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Travel brands need to be more proactive in asking for their fans' opinions because Facebook and Twitter analytics don't tell the whole story.

For the past three years, Visit Philly administered surveys to find out about the effectiveness of its social media efforts.

Like many tourism boards, Visit Philly has a history of surveying visitors offline and online. However, out of the top five U.S. destinations on SkiftIQ, Visit Philly was the only one that consistently polled its social media community — on Facebook and Twitter — and did so over three years.

If such surveys can be considered a best practice, it is one that is not necessarily practiced by top performers. Marketing efforts may need to catch up in segmenting customers’ reactions to various types of advertising as more content is optimized for print, online, and social media.

Facebook and Twitter offers analytics about impressions, interactions — likes, shares, comments, clicks — and demographics, but they don’t measure the extent to which fans are aware of the locations’ food, events and attractions options.

Adding social media to the mix was the next phase in understanding Visit Philly’s digital presence and its community’s behavior. “As social media has become more and more important to us, we just realized that there were gaps in our knowledge,” said Caroline Bean, director of social media at Visit Philly.

The tourism board’s goal was to determine how much its content strategy on Facebook and Twitter influenced people’s attitudes towards considering or better yet, visiting Philadelphia, and neighboring counties such as Bucks, Chester, Delaware, and Montgomery.

To ensure an unbiased pool of responses, employees were not allowed to participate nor were they permitted to share the survey post amongst family and friends. Bean stressed that it was important to gauge the opinions of people who followed Visit Philly and were previously exposed to its Facebook posts and tweets.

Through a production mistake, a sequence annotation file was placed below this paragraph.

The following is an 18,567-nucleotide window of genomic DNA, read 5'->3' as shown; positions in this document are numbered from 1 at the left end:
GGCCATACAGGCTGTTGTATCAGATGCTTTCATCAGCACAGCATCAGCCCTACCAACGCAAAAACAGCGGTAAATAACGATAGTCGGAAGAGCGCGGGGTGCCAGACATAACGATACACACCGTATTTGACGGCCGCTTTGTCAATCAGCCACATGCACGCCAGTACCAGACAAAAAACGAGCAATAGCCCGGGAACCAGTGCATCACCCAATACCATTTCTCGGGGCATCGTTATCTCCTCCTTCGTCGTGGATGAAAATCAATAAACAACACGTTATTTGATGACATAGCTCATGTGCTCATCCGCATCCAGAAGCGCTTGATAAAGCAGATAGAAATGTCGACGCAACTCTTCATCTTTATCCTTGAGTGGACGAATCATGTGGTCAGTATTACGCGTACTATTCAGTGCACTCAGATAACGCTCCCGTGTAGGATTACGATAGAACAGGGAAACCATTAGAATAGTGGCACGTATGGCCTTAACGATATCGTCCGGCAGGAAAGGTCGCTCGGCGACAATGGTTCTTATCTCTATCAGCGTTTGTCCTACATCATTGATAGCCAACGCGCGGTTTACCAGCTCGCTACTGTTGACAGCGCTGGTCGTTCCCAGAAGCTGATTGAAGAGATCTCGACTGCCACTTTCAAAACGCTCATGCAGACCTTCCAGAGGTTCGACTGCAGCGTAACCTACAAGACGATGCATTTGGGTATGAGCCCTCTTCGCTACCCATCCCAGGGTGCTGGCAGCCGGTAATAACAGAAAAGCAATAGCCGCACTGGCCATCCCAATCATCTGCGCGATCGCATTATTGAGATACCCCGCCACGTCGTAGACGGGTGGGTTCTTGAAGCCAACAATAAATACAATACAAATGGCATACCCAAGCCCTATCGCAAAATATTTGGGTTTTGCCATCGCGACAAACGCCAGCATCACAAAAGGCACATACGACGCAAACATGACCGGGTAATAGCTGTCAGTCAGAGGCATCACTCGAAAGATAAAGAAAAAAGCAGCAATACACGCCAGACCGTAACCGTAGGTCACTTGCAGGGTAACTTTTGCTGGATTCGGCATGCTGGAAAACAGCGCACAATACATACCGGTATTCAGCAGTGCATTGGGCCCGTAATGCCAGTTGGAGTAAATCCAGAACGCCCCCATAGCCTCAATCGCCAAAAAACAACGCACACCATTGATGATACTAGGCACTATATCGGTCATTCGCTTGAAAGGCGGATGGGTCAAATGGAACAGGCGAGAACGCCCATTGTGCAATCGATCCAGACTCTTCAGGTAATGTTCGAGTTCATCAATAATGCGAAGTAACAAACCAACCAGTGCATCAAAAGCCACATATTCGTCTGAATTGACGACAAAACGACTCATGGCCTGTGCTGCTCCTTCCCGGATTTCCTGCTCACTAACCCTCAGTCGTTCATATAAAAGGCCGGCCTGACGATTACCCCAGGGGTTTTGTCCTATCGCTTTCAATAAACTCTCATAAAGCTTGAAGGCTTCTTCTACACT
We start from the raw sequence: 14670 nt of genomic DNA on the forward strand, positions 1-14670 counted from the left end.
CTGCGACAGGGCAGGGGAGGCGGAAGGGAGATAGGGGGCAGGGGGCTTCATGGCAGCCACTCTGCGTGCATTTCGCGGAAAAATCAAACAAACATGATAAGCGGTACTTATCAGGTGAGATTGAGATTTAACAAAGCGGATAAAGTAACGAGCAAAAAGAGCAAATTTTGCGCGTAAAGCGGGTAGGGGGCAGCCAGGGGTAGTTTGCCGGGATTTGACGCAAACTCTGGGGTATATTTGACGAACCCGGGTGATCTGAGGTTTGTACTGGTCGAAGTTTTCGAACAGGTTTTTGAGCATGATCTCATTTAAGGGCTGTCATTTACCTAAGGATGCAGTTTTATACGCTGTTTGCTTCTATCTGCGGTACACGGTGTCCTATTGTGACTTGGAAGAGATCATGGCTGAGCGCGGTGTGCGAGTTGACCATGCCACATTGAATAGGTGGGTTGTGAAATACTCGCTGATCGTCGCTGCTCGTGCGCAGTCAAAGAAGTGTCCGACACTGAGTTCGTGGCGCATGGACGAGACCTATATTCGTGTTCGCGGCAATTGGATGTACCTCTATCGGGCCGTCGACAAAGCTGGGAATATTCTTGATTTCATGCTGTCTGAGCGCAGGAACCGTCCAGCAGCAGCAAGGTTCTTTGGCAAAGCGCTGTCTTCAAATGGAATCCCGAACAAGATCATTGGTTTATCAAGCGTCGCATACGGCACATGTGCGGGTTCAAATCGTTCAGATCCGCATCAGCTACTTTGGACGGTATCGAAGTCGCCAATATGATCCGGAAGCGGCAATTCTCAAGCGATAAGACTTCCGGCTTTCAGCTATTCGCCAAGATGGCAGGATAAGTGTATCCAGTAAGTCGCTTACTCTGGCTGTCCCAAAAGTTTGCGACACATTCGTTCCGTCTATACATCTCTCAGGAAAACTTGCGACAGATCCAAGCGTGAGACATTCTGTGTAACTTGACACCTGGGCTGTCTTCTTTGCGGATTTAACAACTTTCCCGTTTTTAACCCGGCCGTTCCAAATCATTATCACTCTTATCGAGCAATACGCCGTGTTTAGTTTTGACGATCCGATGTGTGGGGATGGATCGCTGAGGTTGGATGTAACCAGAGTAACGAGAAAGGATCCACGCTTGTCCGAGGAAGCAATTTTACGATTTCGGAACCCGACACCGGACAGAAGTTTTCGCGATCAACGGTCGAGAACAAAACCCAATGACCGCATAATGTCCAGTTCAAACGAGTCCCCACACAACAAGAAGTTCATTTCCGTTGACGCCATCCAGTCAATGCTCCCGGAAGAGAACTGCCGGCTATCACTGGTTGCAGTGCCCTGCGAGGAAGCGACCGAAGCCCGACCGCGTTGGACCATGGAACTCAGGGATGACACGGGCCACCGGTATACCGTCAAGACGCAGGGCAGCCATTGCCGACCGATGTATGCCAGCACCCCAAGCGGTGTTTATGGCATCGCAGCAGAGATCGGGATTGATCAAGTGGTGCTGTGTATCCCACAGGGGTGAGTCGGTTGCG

Although it wasn’t ideal, Visit Philly had to engage in some marketing to get people to commit to completing a questionnaire. From December 8 to 18, the tourism board asked its social media fans to participate in a five-minute survey for a chance to win a one-night stay at a Kimpton Hotel.

Top Tourism Boards and Social Media Polling Habits

Tourism Board by SkiftIQ Ranking Polled fans in-platform Last Poll Year Frequency
1. Visit Philly Yes 2014 annual
2. Visit Florida No n.a. n.a.
3. Discover Los Angeles No n.a. n.a.
4. Pure Michigan Yes 2012 once
5. Explore Georgia Yes 2013 annual

Source: Skift, March 19, 2015

Visit Philly’s 2014 survey captured 2,000 responses. When asked whether that number was large enough sample, Lauren Hansen-Fischen, manager of research and policy at Visit Philly, said: “It is not a concern. This was a big enough sample for us to further drill down. Having a sample size of 300 is a good rule of thumb.”

When looking at the respondents’ backgrounds, the majority were female and locals ages 35 to 43 years old. However, Visit Philly found that out-of-towners had a strong connection to the city and indicated they wanted to stay in the know.

“A big part of what we do is talking to locals and that [finding] is really important to us because they are hyping the city,” said Bean.

The key findings were divided into how the locals and out-of-towners reacted to questions that gauged how active and sensitive they are to Visit Philly’s social media content and overall brand presence; what type of offline actions they have taken; the topics they’re most drawn to, and how much their visitation intent has changed.

Overall, 75 percent of users said Visit Philly’s websites improved their impression of Philadelphia, 74 percent said the sites increased their interest in visiting, and 94 percent went to a restaurant, attraction or event they read about on its blog, On both sides of the spectrum, over 90 percent of social media respondents said that the content they’re most interested in was about dining, attractions, and event deals.


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Tags: social media, surveys, visit philly

Photo credit: Visit Philly's Facebook post about its third social media survey. Visit Philly / Facebook

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